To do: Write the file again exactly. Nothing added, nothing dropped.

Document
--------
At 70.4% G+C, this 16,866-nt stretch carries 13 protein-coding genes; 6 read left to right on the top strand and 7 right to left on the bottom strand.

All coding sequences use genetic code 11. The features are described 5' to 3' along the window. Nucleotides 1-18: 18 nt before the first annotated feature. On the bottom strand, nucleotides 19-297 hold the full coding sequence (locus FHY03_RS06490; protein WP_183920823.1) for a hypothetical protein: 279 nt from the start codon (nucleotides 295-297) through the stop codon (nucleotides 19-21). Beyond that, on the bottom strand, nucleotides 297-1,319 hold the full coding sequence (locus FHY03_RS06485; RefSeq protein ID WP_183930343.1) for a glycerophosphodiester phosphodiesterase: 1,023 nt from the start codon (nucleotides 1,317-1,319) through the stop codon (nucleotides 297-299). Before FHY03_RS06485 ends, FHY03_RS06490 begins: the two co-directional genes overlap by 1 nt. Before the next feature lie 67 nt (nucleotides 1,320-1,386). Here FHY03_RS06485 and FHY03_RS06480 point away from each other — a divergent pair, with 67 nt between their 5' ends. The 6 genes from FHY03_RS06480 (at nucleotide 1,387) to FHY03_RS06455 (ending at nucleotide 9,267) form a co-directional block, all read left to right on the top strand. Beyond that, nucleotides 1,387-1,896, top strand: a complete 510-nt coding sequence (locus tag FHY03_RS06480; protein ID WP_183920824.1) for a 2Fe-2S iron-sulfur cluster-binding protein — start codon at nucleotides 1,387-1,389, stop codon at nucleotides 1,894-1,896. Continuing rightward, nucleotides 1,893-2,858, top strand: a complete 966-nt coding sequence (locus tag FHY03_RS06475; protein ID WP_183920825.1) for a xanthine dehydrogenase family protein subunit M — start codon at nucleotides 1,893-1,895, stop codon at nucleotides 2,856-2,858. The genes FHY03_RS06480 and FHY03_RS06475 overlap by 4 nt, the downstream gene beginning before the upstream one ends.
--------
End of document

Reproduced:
At 70.4% G+C, this 16,866-nt stretch carries 13 protein-coding genes; 6 read left to right on the top strand and 7 right to left on the bottom strand.

All coding sequences use genetic code 11. The features are described 5' to 3' along the window. Nucleotides 1-18: 18 nt before the first annotated feature. On the bottom strand, nucleotides 19-297 hold the full coding sequence (locus FHY03_RS06490; protein WP_183920823.1) for a hypothetical protein: 279 nt from the start codon (nucleotides 295-297) through the stop codon (nucleotides 19-21). Beyond that, on the bottom strand, nucleotides 297-1,319 hold the full coding sequence (locus FHY03_RS06485; RefSeq protein ID WP_183930343.1) for a glycerophosphodiester phosphodiesterase: 1,023 nt from the start codon (nucleotides 1,317-1,319) through the stop codon (nucleotides 297-299). Before FHY03_RS06485 ends, FHY03_RS06490 begins: the two co-directional genes overlap by 1 nt. Before the next feature lie 67 nt (nucleotides 1,320-1,386). Here FHY03_RS06485 and FHY03_RS06480 point away from each other — a divergent pair, with 67 nt between their 5' ends. The 6 genes from FHY03_RS06480 (at nucleotide 1,387) to FHY03_RS06455 (ending at nucleotide 9,267) form a co-directional block, all read left to right on the top strand. Beyond that, nucleotides 1,387-1,896, top strand: a complete 510-nt coding sequence (locus tag FHY03_RS06480; protein ID WP_183920824.1) for a 2Fe-2S iron-sulfur cluster-binding protein — start codon at nucleotides 1,387-1,389, stop codon at nucleotides 1,894-1,896. Continuing rightward, nucleotides 1,893-2,858, top strand: a complete 966-nt coding sequence (locus tag FHY03_RS06475; protein ID WP_183920825.1) for a xanthine dehydrogenase family protein subunit M — start codon at nucleotides 1,893-1,895, stop codon at nucleotides 2,856-2,858. The genes FHY03_RS06480 and FHY03_RS06475 overlap by 4 nt, the downstream gene beginning before the upstream one ends.